“[Black Friday is] the top traffic day for Amazon,” says Donoghue. “We think that with all the shopping we’ll be able to do some pretty cool things around retail before, after and during the game.

“It’s actually going to be really tricky because it’s not that hard technically to serve retail offers and to do things around and in the game. What’s really hard is to make it intuitive, seamless and not distracting. So that’s really where we’re spending a lot of our time.”

Donoghue says NFL commissioner Roger Goodell has encouraged Amazon to “think big” with its broadcasts

Amazon has been integrating commerce into its NFL coverage for several years, but Donoghue feels it still needs refining.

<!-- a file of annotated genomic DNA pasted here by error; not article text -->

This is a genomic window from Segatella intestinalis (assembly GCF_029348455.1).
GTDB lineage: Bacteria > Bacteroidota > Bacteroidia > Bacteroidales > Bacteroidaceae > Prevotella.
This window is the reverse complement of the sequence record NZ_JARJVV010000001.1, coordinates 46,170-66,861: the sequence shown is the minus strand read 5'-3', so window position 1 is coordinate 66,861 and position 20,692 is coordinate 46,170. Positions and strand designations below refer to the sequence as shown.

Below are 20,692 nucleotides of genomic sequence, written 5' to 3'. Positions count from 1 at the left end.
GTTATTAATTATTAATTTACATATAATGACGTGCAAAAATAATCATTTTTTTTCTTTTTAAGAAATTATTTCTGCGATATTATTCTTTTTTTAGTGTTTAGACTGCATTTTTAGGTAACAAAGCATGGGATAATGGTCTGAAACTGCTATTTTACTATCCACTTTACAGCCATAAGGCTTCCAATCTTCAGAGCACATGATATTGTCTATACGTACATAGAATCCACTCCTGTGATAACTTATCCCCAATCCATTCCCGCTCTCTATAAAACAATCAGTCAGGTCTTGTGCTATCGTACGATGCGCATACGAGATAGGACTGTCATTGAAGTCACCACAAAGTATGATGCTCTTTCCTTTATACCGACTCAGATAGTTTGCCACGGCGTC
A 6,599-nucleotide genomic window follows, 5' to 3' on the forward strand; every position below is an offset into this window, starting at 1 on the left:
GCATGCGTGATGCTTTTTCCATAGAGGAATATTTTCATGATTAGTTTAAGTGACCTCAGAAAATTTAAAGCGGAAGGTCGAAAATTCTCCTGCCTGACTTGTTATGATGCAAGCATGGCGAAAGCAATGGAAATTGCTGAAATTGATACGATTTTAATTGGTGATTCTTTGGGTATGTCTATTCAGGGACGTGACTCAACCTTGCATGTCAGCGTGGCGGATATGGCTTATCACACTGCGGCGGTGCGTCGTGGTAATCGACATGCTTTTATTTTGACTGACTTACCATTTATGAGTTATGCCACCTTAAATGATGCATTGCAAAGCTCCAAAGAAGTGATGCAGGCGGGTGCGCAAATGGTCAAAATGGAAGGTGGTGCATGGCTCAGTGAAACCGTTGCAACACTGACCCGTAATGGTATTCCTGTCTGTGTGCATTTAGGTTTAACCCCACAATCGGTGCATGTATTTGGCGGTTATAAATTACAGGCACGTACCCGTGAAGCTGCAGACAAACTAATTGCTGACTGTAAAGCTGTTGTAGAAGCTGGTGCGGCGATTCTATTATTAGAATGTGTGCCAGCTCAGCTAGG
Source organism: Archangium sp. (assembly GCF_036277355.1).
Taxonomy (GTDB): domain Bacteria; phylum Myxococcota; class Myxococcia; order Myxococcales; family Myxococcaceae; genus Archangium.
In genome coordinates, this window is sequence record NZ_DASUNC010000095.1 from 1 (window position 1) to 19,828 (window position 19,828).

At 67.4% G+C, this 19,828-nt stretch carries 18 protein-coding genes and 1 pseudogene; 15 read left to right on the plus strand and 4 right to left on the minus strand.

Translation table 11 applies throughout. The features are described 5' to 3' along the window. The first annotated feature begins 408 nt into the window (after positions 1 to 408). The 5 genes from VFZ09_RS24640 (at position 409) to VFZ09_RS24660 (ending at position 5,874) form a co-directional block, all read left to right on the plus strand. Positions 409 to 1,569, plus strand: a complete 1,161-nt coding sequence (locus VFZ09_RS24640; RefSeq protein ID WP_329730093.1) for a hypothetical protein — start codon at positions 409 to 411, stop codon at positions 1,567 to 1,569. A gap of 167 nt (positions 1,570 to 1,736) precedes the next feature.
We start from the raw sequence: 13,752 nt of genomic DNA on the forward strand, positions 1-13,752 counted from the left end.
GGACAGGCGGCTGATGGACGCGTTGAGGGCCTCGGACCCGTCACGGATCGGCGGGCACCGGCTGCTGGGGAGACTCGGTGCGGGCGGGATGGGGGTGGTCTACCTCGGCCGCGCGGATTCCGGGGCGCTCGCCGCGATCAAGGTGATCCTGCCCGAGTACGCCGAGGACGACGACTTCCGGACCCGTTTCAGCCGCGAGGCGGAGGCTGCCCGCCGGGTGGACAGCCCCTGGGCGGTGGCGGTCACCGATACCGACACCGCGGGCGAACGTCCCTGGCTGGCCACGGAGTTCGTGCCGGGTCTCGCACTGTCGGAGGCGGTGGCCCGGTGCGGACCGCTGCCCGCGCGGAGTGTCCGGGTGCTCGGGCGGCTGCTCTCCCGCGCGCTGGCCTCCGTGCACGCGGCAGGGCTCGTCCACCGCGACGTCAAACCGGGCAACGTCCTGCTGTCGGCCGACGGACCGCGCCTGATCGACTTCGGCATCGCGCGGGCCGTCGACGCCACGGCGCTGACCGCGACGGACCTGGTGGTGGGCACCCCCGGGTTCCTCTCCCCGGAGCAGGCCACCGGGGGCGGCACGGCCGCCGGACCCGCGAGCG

“To be honest, we’re not thrilled with the experience yet,” she admits. “Because it’s the one thing that, actually, if you purchase, it takes you out of the live experience, which we don’t like.

“Sometimes sports can be tricky based on licenses, exclusive licenses and things like that. So we want to make sure we have the best product. What you’ll see us do with Black Friday is focus on it being seamless and intuitive.

“It’s really important for us that we delight customers, not annoy them. So you won’t see us be overly aggressive. You’ll see us [be] similar to what we did this year with the alternate feeds and the different interactivity.

“When you’re watching a game, the worst thing is to have someone jump in with a promotion or something that distracts you. You’ll see us really focused on the opportunity when you’re not in the live game.”